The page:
Cherry Ghost, Beneath This Burning Shoreline [and I mean simply the best]

In Reviews on 30 September 2010 at 14:00

It might seem a bit unusual to write about the best record of 2010 while it is still September. On the other hand, this is the place where we do everything but go with the flow. Therefore, I decided to no longer wait and share with you the most amazing, thrilling and complex piece of music I have experienced this year.

A one man band started out with a stunning Thirst For Romance about three years ago. Simon Aldred was the one to blame for those simple yet brilliant thirteen tracks: a debut hard to ignore. It was lyrically wise, intimate when it came to overall sound and there was not one moment of trying too hard in there. No wonder it stole my heart completely from the very first time I gave it a listen. When I realised there already was a follow up, my hopes were high. I hoped for something true and pretty, something delicate and soft. A set of short stories wrapped in warm and comfortable blanket of chords. What I got was an epic novel with multiple layers of sound  and disturbingly depressive lyrics. I cannot say I liked this record. Have been dragged down into the bottom of the ocean with it, turned inside out and then left alone in the abyss. Have been seduced with this theatrically arranged strings, followed the distinctive voice and lost my way in dark woods of an unknown land. Have been found again on a desert where grains of sand prickled my eyes and filled my throat so I could not speak. Have been choking and stumbling. Have been destroyed into tiny little pieces. Have died and been born again countless times while listening to Beneath This Burning Shoreline. I hated Aldred for taking me on this surreal trip and then loved him for the very same reason. All those mixed emotions reminded me of times when I first read Henry Miller’s trilogy The Rosy Crucifiction. The orgasmic beauty of words crashed into putridity and debaucherry. Paraphrasing Michael Hutchence’s words: elegantly devastated.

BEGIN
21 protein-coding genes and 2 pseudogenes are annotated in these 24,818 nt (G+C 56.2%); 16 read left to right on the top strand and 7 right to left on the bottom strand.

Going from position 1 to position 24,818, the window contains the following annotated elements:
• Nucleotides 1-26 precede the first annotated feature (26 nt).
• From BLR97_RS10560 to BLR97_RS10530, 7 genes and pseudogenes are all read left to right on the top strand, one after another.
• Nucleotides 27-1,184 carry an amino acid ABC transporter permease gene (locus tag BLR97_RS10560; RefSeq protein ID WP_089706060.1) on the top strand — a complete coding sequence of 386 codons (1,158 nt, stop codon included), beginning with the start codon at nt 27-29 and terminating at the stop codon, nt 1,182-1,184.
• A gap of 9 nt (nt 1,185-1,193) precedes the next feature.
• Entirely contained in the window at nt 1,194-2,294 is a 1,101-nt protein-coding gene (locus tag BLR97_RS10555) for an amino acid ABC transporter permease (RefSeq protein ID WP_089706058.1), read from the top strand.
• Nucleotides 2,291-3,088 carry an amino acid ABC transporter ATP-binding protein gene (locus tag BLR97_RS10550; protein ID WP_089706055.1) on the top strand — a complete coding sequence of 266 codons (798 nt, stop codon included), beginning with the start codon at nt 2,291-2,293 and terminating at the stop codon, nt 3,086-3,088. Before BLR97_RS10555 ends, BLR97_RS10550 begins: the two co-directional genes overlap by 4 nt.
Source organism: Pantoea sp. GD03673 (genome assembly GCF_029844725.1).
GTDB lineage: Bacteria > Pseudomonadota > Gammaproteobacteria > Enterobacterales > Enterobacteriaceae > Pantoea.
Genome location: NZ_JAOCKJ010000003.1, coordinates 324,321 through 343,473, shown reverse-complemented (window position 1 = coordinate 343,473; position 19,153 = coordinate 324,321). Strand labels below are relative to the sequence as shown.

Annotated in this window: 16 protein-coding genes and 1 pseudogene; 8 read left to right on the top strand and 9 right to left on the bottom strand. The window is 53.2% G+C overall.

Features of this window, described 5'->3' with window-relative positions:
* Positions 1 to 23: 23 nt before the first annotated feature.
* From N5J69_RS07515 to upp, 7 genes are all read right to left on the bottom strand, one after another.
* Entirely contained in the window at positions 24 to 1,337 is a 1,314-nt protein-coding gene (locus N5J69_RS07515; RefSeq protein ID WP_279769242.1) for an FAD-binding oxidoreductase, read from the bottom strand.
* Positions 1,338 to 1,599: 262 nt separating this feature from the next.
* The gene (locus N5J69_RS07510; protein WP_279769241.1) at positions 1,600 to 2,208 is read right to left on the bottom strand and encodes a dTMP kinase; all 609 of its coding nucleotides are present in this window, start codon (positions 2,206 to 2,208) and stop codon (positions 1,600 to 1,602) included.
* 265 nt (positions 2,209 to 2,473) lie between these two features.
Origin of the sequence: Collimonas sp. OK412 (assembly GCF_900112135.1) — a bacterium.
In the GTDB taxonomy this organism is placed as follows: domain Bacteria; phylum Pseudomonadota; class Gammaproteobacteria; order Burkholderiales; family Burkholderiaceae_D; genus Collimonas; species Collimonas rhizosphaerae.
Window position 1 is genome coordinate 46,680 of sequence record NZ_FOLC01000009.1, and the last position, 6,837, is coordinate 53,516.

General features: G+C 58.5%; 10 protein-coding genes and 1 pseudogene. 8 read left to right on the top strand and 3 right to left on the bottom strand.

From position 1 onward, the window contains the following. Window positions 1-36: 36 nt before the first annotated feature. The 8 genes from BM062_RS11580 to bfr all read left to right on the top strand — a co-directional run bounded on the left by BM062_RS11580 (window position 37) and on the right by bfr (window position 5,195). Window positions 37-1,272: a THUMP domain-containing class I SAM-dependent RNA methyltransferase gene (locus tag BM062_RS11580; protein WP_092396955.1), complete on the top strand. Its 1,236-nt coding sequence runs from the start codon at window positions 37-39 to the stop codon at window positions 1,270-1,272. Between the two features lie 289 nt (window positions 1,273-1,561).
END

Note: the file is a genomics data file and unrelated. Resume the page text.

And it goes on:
The charm of Cherry Ghost’s second record lies deeper than nicely constructed melodies and intriguing stories. It takes abnormal amounts of sensitivity to build songs about death, murder and disapointment with such grace and class. Aldred’s greatest achievement here is being able to make it look like it does not need any excessive effort. He is fearless when it comes to explore uncomfortable territories, intentionally chosing forgotten paths and lonely roads. The music itself is a fairytale soundtrack. More sophisticated and colorful than the debut, but also elegant and gentle. And when you imagine the dark lyrics confronted with the dreamy sound the result is still a fairytale, but twisted, disturbing, kinda Tim Burton style. While I loved the simplicity of Thirst For A Romance, the follow up surprises with maturity and integrity. It is a new chapter, fresh take on the subject with admirable influences. The carefully handled details, both in music and lyrics, make this journey unforgettable. And you will crave for more when the story of Beneath This Burning Shoreline softly fades away with instrumental Strays At The Ice Pond.


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